Local References in the Letter of Smyrna (Rv 2:8-11), Part 3: Jews in Smyrna -- By: David E. Graves
BSpade 19:2 (Spring 2006) p. 41
Local References in the Letter of Smyrna
(Rv 2:8-11), Part 3:
Jews in Smyrna1
There was a considerable Jewish population in Smyrna, which was hostile to the early church. They opposed the early Christians and promoted the persecution of Christians (Rv 2:9–10). In the Revelation to John, they are described as calling themselves Jews but really belonging to the synagogue of Satan. As Walvoord points out, the Christian
persecutors were not only pagans, who naturally would be offended by the peculiarities of the Christian faith, but also hostile Jews and Satan himself (1983: 61).
However, were these ethnic Jews who were not religious Jews, or Gentiles pretending to be Jews, or ethnic Jews who were rejecting the truth in Christ (Stern 1992: 795–96; Michaels 1997: 74)? The general consensus of commentators is that Ioudaious (Greek) refers to anti-Christian ethnic Jews (Trench 1861: 137; Charles 1963: 1.57; Osborne 2002: 131; Robertson 1934: 6.302; Lenski 1963: 97; Thompson 1998: 68–69; Gregg 1997: 67; Düsterdieck 1979: 138; Alford 1968: 4.566).2 To the early Christians, these were Jews in name only (see Mt 3:9; Jn 8:33; 2 Cor 11:22; Phil 3:4ff.).Paul and Clement both put forth this view (Rom 2:28–29; Roberts and Donaldson 1994, Recognitions of Clement 5.34).It is evident that this idea was a general perception in the early church. In all probability these were ethnic Jews who, though religious, rejected Jesus and their true “Jewishness” in Him.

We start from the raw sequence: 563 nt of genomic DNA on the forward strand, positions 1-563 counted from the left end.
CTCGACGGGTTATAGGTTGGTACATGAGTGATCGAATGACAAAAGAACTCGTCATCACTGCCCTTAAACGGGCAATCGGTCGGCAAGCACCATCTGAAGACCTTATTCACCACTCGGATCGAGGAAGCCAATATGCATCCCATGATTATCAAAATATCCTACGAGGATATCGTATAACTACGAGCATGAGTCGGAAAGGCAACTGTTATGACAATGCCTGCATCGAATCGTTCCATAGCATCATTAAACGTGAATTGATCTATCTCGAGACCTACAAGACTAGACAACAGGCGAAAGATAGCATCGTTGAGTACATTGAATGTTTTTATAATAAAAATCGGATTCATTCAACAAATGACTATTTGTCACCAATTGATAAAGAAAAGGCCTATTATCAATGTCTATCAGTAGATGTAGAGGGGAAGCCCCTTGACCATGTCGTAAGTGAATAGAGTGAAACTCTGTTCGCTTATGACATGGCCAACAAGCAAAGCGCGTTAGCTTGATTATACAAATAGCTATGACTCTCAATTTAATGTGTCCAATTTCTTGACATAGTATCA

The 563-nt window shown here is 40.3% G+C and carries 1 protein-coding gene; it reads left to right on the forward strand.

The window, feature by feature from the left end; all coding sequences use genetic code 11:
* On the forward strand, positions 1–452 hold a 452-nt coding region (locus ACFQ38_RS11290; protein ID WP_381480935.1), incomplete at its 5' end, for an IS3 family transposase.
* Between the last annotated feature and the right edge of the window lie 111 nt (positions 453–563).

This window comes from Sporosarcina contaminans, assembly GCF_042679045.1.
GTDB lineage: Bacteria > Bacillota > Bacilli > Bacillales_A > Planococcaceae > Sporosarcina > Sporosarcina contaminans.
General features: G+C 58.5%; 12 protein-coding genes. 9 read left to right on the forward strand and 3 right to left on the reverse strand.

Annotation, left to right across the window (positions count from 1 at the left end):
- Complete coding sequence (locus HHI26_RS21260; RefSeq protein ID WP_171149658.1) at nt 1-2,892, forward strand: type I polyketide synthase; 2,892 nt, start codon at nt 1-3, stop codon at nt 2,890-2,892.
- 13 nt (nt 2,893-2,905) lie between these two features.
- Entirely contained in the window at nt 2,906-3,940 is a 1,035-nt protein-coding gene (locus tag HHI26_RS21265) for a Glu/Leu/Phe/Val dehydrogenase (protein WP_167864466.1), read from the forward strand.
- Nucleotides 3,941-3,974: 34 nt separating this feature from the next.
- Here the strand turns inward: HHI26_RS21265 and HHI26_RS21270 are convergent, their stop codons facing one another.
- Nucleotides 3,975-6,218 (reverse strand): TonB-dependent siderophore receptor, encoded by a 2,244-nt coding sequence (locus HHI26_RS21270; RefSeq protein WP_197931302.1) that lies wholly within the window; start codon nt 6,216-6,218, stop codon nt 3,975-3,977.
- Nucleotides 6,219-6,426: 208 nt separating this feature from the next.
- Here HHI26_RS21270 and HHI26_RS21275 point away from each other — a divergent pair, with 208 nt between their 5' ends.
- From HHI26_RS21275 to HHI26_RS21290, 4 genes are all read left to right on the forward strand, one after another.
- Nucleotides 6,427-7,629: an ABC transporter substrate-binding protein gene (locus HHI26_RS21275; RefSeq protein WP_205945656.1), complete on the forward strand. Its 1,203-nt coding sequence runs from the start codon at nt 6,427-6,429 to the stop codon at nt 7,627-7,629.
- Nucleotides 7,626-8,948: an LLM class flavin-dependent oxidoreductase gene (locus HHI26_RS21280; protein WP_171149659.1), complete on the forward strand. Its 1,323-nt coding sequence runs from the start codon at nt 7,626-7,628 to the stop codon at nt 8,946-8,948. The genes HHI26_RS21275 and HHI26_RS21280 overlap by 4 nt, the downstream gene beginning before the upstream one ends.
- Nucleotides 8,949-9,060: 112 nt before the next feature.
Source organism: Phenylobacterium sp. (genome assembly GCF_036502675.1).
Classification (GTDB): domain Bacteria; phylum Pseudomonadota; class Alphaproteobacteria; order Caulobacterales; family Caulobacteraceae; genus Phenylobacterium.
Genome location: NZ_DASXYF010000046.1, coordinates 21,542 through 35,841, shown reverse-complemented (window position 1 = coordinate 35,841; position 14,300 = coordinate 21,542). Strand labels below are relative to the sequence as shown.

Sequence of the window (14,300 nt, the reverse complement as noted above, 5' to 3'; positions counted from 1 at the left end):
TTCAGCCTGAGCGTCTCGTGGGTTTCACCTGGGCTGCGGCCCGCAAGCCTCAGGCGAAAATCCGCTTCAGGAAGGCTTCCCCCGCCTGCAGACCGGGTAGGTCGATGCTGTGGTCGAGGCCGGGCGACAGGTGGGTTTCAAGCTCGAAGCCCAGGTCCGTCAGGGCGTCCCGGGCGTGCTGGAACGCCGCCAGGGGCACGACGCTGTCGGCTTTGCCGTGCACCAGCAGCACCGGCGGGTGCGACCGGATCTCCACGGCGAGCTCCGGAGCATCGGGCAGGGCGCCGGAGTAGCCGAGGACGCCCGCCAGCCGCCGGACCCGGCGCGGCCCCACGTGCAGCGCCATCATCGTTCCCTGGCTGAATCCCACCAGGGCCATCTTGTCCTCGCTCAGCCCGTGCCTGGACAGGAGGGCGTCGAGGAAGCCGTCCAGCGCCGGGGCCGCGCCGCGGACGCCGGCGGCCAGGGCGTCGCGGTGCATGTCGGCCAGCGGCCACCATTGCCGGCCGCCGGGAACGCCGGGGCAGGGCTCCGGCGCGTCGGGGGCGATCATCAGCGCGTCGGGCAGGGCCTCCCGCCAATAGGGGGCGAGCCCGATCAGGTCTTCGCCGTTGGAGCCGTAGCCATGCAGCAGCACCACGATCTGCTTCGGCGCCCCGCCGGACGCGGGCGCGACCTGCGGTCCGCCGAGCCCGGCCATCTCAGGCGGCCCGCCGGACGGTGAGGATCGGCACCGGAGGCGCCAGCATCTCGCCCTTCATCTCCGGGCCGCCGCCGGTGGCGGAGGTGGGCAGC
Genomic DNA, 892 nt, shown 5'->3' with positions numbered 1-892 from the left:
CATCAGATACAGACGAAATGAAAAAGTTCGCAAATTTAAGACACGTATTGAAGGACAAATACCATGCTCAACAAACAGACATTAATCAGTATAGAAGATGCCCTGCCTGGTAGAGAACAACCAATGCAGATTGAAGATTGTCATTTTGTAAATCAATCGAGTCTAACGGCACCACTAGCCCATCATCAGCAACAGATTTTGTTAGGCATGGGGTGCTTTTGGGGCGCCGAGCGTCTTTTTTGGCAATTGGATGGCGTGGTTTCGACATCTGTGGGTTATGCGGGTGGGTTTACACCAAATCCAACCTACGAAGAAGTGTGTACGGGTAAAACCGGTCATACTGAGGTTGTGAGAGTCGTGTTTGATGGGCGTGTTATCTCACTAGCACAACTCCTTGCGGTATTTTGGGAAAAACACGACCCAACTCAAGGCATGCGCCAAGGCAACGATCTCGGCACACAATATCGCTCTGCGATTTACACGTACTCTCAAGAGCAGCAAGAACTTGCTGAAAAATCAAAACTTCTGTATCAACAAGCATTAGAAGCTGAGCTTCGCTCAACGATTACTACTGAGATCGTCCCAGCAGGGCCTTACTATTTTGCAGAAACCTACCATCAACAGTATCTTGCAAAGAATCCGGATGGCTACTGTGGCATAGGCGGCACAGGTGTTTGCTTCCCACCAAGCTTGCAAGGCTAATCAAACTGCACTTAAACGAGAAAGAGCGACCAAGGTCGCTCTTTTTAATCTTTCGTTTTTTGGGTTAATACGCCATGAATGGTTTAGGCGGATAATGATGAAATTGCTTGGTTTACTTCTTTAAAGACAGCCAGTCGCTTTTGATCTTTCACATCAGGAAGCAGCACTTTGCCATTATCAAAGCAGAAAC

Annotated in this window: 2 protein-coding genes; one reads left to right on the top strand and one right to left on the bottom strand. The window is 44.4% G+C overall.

Presence in Smyrna
The source of the Jewish presence in Asia Minor can be traced back to the time of the Seleucids, as early as 200 BC (Ramsay 1895:668n.4) when Antiochus the Great (261–248 BC) imported 2,000 Jewish families from Babylon to improve his grip on this territory (Josephus Ant. 12.125; Ramsay 1895: 668).3 These Jews were given land, guaranteed privileges,4 and a separate government. It has also been documented that there was a large Jewish population from the time of Cicero settling in every city in Asia and particularly in western Asia Minor (Smallwood 1976: 121; Roberts and Donaldson 1994, Cicero Pro Flacco 68; Philo Legum allegoriae 1.245; Philo 1993: 1929). By the first century the Jewish population...
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